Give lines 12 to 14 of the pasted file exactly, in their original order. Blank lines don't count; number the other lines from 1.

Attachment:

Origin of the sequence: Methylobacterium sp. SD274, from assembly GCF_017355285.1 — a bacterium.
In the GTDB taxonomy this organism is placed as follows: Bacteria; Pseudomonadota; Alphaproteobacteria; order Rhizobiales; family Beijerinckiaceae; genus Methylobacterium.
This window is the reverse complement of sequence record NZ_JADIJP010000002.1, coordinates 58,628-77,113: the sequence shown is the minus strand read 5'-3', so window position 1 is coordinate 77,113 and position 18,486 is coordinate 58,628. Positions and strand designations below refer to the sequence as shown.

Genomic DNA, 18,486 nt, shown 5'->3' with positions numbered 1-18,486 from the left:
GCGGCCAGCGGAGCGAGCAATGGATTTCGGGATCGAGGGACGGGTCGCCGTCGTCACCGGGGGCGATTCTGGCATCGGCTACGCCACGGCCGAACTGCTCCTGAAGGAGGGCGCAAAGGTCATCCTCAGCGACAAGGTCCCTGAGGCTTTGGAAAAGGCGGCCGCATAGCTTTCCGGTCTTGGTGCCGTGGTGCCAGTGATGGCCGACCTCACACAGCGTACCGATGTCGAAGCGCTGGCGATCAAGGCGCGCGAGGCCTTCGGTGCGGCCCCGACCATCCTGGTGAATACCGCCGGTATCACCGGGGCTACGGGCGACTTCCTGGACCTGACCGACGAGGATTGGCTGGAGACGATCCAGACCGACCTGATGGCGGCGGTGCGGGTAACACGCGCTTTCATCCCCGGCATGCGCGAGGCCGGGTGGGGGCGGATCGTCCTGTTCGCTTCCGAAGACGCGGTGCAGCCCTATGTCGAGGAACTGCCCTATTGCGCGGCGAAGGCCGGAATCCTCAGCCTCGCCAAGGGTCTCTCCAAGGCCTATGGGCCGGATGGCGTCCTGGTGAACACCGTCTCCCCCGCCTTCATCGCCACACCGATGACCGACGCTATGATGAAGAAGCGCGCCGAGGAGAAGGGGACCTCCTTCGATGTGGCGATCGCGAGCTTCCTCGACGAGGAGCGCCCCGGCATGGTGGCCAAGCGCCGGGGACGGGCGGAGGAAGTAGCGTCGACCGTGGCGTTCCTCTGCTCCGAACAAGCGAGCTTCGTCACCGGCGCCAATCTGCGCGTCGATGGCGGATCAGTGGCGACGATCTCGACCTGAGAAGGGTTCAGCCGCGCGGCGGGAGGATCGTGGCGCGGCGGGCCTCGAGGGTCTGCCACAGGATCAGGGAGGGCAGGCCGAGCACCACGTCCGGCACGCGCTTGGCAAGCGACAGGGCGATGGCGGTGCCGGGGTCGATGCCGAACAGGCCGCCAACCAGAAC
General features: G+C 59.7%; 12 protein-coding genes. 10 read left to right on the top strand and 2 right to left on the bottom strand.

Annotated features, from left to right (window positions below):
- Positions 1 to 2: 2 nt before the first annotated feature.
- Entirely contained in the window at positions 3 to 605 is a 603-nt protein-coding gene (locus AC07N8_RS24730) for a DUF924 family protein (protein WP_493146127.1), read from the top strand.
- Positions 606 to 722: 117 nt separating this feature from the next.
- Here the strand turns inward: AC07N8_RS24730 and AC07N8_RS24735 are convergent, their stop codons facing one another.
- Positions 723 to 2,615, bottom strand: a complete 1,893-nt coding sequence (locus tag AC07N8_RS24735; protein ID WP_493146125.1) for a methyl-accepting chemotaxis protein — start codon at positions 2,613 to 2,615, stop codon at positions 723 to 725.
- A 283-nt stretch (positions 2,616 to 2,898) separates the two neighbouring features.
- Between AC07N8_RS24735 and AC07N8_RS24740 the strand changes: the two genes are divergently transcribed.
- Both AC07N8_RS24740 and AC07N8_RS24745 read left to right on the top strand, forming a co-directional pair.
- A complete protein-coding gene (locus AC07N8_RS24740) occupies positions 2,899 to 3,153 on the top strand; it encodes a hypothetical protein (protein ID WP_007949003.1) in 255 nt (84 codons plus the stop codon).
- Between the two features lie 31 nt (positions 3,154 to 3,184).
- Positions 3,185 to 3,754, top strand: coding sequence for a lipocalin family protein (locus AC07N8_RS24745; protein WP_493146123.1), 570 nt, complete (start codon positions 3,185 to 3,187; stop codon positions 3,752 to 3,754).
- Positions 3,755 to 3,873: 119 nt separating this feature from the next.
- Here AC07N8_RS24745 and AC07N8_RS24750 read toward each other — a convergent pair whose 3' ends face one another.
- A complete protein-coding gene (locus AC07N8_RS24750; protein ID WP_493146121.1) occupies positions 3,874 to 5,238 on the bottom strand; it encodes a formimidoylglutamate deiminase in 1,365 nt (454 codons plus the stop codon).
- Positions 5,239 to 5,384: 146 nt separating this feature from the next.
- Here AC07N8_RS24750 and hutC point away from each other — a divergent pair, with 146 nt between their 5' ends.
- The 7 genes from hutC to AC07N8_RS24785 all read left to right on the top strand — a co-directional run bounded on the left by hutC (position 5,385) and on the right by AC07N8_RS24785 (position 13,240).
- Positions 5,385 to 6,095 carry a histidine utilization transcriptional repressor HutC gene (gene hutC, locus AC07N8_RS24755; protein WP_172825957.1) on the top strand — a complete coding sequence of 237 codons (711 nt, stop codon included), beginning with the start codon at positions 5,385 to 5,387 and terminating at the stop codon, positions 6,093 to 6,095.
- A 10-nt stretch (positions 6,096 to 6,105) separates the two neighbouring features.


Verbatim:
- Positions 723 to 2,615, bottom strand: a complete 1,893-nt coding sequence (locus tag AC07N8_RS24735; protein ID WP_493146125.1) for a methyl-accepting chemotaxis protein — start codon at positions 2,613 to 2,615, stop codon at positions 723 to 725.
- A 283-nt stretch (positions 2,616 to 2,898) separates the two neighbouring features.
- Between AC07N8_RS24735 and AC07N8_RS24740 the strand changes: the two genes are divergently transcribed.